As we move toward the last quarter of the show, Tsoukalos claims that the Catholic Church feared the healing power of the aliens and thus suppressed alien knowledge by launching the Inquisition to kill anyone who knew threatening truths about alien healing. William Henry asserts that the Church condemned eyeglasses because they suggested “the human body is improvable,” but I can’t find proof of that. Catholic leaders are on record from shortly after the invention of glasses in the 1300s as praising them as among the most “useful devices in the world.” In 1352, a cardinal named Hugo de St. Cher commissioned a painting depicting himself wearing glasses. The myth seems to come from the tombstone of the alleged inventor of eyeglasses, Salvino degli Armati, whose grave in Florence states that he invented glasses and “may God forgive him for his sins.” The two statements were not meant to be connected.
Henry, Jason Martell, and Erich von Däniken all condemn the Catholic Church for “attacking” science in order to “erase” the connection between humanity and aliens. The show seems to have a very broad view of the Church’s reach, since it next praises acupuncture because it “actually survived the Inquisition,” as though imperial China were subject to Rome. The show asserts that the so-called Iceman found in the Alps in 1991 and dating back to 3300 BCE has tattoos of Chinese acupuncture points on him; this is less true than it sounds. Nine of fifteen sets of tattoos on his body are in similar positions to nine Chinese acupuncture points. That means six were not, and given that there are dozens upon dozens of acupuncture points, those that do match may well be a coincidence since every body part has some connection to an acupuncture point.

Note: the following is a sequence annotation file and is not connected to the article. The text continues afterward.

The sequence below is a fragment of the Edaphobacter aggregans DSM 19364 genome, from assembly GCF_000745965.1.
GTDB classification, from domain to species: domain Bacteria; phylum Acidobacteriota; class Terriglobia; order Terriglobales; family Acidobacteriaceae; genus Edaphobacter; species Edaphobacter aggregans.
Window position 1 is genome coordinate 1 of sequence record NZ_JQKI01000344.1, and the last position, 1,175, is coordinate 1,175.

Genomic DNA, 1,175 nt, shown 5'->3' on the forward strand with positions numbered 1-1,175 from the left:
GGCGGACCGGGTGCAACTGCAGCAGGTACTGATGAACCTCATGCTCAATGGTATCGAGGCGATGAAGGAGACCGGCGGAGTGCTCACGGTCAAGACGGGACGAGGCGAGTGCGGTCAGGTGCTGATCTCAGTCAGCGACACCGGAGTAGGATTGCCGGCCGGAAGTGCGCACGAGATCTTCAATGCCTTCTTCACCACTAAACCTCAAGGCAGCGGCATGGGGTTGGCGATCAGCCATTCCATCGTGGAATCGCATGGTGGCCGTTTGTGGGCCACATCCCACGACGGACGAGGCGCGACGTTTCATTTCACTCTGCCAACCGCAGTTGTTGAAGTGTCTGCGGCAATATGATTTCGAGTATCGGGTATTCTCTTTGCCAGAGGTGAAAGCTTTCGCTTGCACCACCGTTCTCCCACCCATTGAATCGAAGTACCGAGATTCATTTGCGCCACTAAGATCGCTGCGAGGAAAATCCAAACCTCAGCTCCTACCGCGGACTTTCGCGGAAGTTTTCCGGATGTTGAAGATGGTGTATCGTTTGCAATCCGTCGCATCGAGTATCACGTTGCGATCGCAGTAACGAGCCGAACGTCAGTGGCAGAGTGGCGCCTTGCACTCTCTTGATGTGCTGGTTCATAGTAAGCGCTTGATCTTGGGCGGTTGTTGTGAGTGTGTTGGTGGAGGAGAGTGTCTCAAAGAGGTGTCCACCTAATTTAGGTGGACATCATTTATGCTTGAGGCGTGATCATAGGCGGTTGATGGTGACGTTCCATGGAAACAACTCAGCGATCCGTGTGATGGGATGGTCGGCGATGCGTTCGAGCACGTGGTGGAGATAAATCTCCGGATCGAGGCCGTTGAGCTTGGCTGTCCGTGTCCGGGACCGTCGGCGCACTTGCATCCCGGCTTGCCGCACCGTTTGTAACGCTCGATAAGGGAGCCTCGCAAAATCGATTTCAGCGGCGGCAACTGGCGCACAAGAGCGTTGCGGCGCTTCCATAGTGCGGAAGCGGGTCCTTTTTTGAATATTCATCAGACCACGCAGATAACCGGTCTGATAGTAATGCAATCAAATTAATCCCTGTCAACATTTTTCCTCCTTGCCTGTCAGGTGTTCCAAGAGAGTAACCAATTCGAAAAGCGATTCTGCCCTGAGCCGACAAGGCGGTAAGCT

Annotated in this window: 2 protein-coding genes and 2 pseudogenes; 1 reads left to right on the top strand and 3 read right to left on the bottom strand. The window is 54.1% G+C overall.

The aliens didn’t do much good in delivering us acupuncture since studies have repeatedly found it has little to no benefit. Philip Coppens declares it a “science” and claims that it came directly from extraterrestrial beings. Tsoukalos simply asserts, again, that gods came from the sky to deliver medical knowledge and has not yet mentioned a single text showing any healing god descended from the sky to do this.